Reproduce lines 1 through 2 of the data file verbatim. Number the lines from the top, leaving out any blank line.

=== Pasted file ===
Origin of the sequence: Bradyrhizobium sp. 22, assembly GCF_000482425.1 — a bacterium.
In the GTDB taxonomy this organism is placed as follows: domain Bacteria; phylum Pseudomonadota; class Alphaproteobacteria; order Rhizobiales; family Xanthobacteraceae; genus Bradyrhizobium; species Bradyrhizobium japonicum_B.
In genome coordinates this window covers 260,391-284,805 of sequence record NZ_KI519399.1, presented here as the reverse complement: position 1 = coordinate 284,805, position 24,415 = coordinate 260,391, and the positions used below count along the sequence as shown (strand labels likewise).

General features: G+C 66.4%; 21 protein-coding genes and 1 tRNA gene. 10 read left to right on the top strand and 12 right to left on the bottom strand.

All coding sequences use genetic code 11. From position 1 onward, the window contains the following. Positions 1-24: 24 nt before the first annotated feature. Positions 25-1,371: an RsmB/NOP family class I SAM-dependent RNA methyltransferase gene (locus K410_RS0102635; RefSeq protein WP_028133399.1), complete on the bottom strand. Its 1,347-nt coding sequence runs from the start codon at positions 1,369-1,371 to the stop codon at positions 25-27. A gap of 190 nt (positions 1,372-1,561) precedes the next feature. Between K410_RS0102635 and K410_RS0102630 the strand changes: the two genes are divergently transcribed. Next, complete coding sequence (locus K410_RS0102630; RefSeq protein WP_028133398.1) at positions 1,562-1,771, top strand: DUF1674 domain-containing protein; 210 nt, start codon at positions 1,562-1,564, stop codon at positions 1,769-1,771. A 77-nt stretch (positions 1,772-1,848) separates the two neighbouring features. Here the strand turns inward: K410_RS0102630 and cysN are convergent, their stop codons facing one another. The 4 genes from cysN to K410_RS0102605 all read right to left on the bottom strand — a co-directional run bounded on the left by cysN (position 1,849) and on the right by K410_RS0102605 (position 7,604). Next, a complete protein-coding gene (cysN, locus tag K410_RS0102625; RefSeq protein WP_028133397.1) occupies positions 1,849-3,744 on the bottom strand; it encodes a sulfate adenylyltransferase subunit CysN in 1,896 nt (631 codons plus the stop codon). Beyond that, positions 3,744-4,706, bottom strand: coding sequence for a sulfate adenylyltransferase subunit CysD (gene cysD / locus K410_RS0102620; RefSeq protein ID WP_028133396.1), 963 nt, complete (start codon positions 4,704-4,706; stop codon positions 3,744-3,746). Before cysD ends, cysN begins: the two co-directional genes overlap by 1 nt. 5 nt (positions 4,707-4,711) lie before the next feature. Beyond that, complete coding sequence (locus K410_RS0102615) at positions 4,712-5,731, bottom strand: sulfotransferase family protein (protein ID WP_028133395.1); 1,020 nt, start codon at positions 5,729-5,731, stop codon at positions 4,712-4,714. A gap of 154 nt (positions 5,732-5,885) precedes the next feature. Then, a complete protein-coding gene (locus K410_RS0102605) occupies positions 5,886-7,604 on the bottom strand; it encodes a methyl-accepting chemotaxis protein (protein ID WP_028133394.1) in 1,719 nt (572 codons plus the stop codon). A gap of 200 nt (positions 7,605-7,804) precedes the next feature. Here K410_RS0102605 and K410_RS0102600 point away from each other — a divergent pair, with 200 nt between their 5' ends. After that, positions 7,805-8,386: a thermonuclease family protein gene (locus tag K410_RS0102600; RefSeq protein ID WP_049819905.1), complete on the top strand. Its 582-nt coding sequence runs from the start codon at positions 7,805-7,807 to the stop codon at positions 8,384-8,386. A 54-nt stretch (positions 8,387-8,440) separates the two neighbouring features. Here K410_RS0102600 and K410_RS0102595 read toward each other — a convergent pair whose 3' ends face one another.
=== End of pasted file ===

Origin of the sequence: Bradyrhizobium sp. 22, assembly GCF_000482425.1 — a bacterium.
In the GTDB taxonomy this organism is placed as follows: domain Bacteria; phylum Pseudomonadota; class Alphaproteobacteria; order Rhizobiales; family Xanthobacteraceae; genus Bradyrhizobium; species Bradyrhizobium japonicum_B.